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Pseudoobservations (TG8) Andersen, Per Kragh
Description
<small>
Survival analysis is characterized by the need to deal with incomplete observation of outcome variables, most frequently caused by rightcensoring, and several  now standard  inference procedures have been developed to deal with this. Examples include the KaplanMeier estimator for the survival function and partial likelihood for estimating regression coefficients in the proportional hazards (Cox) regression model. During the past 15 years, methods based on pseudoobservations have been studied. Here, the idea is to apply a transformation of the incompletely observed survival data and, thereby, to create a more simple data set on which `standard' techniques (i.e., for complete data) may be applied, e.g., methods using generalized estimating equations (GEE).
As an example, we can consider the problem of relating the survival probability, $S(t_0)$ at a single time point, $t_0$, to covariates, $z$, based on rightcensored survival times $T_i$ and failure indicators $D_i$ for independent observations $i=1,...,n$. Here, $T_i=min(X_i,U_i)$ for potential complete failure times $X_i$ and rightcensoring times $U_i$ and $D_i=I(T_i=X_i)$. Let $\hat{S}(t)$ be the KaplanMeier estimator for $S(t)=P(X>t)$. Then the pseudoobservations for the incompletely observed survival indicators $I(X_i>t_0)$, $i=1,...,n$ are
$$S_i=n\hat{S}(t_0)(n1)\hat{S}^{(i)}(t_0),\;\;\;i = 1,...,n,$$
where $\hat{S}^{(i)}(t)$ is the KaplanMeier estimator applied to the sample of size $n1$ with observation $i$ taken out. Regression coefficients in a generalized linear model
$$g(S(t_0z)) =\beta_0 +\beta^{T}z$$
with link function $g$ are then estimated by solving the GEE
$$\sum_{i} A(\beta,z_i)\big(S_ig^{1}(\beta_0+\beta^{T}z)\big)=0$$
where, typically, $A(\beta,z)=\frac{\partial}{\partial \beta}g^{1}(\beta_0+\beta^{T}z)$.
An advantage of this approach is that it applies quite generally to parameters for which no other regression methods are directly available (including average time spent in a state of a multistate model), whereas disadvantages include that the method is not fully efficient and that it, in its most simple form, requires that the distribution of censoring times, $U$, is independent of the covariates, $z$. We will review the development in this field since the method was put forward by Andersen, Klein and Rosthoj (2003, Biometrika), with special emphasis on recent results by Overgaard, Parner and Pedersen (2017, Ann. Statist.) and Pavlic, Martinussen and Andersen (2019, Lifetime Data Anal.).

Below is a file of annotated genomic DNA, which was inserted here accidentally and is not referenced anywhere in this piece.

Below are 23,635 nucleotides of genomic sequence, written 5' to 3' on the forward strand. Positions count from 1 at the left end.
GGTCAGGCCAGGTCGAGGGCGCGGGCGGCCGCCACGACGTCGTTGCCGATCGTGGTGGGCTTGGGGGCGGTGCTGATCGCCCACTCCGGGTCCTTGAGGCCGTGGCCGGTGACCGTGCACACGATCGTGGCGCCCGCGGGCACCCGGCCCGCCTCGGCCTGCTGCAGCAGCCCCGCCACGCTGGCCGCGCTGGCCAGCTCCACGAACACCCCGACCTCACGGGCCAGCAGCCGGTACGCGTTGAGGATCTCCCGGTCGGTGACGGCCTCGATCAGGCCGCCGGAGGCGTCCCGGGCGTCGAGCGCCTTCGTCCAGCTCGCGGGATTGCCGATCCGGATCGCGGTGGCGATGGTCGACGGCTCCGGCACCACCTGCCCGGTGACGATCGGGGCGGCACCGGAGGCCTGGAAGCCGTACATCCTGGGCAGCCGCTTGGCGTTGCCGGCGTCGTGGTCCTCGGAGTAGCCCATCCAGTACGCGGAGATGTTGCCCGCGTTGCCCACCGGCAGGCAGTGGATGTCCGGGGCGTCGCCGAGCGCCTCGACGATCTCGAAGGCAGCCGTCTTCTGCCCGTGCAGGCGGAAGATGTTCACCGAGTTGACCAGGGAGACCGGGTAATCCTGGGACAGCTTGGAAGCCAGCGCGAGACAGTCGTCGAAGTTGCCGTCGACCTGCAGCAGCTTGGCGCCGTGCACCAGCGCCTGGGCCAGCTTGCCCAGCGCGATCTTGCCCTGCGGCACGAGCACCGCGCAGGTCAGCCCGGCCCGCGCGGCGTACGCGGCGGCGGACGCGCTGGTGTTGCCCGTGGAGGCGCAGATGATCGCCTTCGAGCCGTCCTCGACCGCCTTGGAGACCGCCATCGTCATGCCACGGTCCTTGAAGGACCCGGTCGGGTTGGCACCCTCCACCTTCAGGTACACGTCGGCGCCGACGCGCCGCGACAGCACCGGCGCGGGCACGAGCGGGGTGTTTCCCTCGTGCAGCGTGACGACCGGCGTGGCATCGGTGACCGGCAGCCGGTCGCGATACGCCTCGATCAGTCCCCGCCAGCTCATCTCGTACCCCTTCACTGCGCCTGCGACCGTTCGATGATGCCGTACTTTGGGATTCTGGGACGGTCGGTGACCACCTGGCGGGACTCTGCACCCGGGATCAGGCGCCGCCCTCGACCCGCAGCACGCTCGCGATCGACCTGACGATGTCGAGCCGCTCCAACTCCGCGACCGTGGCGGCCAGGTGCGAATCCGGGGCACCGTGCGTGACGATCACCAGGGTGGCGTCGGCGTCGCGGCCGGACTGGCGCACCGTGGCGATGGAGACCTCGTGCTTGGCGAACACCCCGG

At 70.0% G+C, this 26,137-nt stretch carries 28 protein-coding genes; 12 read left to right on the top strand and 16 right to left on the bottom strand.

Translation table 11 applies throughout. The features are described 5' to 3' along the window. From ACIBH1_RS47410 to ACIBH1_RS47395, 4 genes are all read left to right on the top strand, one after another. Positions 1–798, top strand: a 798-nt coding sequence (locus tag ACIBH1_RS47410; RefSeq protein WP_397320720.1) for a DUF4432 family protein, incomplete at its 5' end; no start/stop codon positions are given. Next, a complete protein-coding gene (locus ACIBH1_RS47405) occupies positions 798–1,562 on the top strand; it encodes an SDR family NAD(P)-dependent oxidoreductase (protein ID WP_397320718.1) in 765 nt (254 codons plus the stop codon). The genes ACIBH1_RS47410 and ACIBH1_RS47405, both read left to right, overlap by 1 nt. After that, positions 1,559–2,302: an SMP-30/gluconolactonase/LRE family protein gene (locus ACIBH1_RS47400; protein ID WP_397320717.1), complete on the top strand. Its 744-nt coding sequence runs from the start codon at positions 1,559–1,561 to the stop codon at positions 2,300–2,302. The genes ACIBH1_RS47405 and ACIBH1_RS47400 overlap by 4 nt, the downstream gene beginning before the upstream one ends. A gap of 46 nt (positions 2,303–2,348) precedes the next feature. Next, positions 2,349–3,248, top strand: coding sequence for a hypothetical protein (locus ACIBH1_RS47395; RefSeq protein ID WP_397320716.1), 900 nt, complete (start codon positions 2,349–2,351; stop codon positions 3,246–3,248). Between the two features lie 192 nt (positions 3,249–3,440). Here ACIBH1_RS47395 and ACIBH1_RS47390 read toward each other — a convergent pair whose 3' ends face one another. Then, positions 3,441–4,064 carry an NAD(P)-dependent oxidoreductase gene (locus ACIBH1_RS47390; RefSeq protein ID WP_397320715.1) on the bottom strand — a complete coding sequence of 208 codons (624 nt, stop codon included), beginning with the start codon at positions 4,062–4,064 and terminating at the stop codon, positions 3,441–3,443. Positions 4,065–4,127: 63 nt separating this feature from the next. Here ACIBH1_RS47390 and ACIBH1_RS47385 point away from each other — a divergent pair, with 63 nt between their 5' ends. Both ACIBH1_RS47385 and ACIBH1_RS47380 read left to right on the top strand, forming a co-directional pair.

(Presentation 40 min. + Discussion 20 min.)</p>
Item Metadata
Title 
Pseudoobservations (TG8)

Creator  
Publisher 
Banff International Research Station for Mathematical Innovation and Discovery

Date Issued 
20190605T10:33

Description 
<small>
Survival analysis is characterized by the need to deal with incomplete observation of outcome variables, most frequently caused by rightcensoring, and several  now standard  inference procedures have been developed to deal with this. Examples include the KaplanMeier estimator for the survival function and partial likelihood for estimating regression coefficients in the proportional hazards (Cox) regression model. During the past 15 years, methods based on pseudoobservations have been studied. Here, the idea is to apply a transformation of the incompletely observed survival data and, thereby, to create a more simple data set on which `standard' techniques (i.e., for complete data) may be applied, e.g., methods using generalized estimating equations (GEE). 
Extent 
53.0 minutes

Subject  
Type  
File Format 
video/mp4

Language 
eng

Notes 
Author affiliation: University of Copenhagen

Series  
Date Available 
20191203

Provider 
Vancouver : University of British Columbia Library

Rights 
AttributionNonCommercialNoDerivatives 4.0 International

DOI 
10.14288/1.0386699

URI  
Affiliation  
Peer Review Status 
Unreviewed

Scholarly Level 
Faculty

Rights URI  
Aggregated Source Repository 
DSpace

Item Media
Item Citations and Data
Rights
AttributionNonCommercialNoDerivatives 4.0 International